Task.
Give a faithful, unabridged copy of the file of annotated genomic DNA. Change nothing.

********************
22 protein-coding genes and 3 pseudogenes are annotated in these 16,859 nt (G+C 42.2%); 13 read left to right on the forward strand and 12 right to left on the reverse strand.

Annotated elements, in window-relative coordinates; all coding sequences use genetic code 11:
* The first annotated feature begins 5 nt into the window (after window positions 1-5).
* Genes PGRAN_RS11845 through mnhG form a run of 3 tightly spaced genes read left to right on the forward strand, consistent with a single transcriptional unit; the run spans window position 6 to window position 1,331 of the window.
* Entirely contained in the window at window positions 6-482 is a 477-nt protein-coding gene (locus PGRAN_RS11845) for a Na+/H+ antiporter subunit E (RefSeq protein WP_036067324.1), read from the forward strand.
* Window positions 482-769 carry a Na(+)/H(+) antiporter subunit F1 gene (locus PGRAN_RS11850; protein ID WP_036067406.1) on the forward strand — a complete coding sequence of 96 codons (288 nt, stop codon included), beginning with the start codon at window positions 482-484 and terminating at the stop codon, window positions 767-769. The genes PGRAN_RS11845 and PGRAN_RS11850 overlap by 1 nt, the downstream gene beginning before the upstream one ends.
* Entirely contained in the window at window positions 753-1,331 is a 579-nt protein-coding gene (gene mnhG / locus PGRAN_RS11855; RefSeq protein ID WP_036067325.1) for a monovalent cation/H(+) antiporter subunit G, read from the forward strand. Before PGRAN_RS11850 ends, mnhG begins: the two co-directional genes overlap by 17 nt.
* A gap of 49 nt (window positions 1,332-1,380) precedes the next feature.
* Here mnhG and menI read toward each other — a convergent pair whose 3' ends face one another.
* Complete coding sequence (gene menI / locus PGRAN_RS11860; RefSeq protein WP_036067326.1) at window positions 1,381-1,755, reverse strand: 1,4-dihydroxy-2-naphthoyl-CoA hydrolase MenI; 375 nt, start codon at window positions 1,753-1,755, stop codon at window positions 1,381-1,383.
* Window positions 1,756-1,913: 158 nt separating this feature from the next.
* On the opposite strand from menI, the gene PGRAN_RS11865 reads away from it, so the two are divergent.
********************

22 protein-coding genes and 3 pseudogenes are annotated in these 16,859 nt (G+C 42.2%); 13 read left to right on the forward strand and 12 right to left on the reverse strand.

Annotated elements, in window-relative coordinates; all coding sequences use genetic code 11:
* The first annotated feature begins 5 nt into the window (after window positions 1-5).
* Genes PGRAN_RS11845 through mnhG form a run of 3 tightly spaced genes read left to right on the forward strand, consistent with a single transcriptional unit; the run spans window position 6 to window position 1,331 of the window.
* Entirely contained in the window at window positions 6-482 is a 477-nt protein-coding gene (locus PGRAN_RS11845) for a Na+/H+ antiporter subunit E (RefSeq protein WP_036067324.1), read from the forward strand.
* Window positions 482-769 carry a Na(+)/H(+) antiporter subunit F1 gene (locus PGRAN_RS11850; protein ID WP_036067406.1) on the forward strand — a complete coding sequence of 96 codons (288 nt, stop codon included), beginning with the start codon at window positions 482-484 and terminating at the stop codon, window positions 767-769. The genes PGRAN_RS11845 and PGRAN_RS11850 overlap by 1 nt, the downstream gene beginning before the upstream one ends.
* Entirely contained in the window at window positions 753-1,331 is a 579-nt protein-coding gene (gene mnhG / locus PGRAN_RS11855; RefSeq protein ID WP_036067325.1) for a monovalent cation/H(+) antiporter subunit G, read from the forward strand. Before PGRAN_RS11850 ends, mnhG begins: the two co-directional genes overlap by 17 nt.
* A gap of 49 nt (window positions 1,332-1,380) precedes the next feature.
* Here mnhG and menI read toward each other — a convergent pair whose 3' ends face one another.
* Complete coding sequence (gene menI / locus PGRAN_RS11860; RefSeq protein WP_036067326.1) at window positions 1,381-1,755, reverse strand: 1,4-dihydroxy-2-naphthoyl-CoA hydrolase MenI; 375 nt, start codon at window positions 1,753-1,755, stop codon at window positions 1,381-1,383.
* Window positions 1,756-1,913: 158 nt separating this feature from the next.
* On the opposite strand from menI, the gene PGRAN_RS11865 reads away from it, so the two are divergent.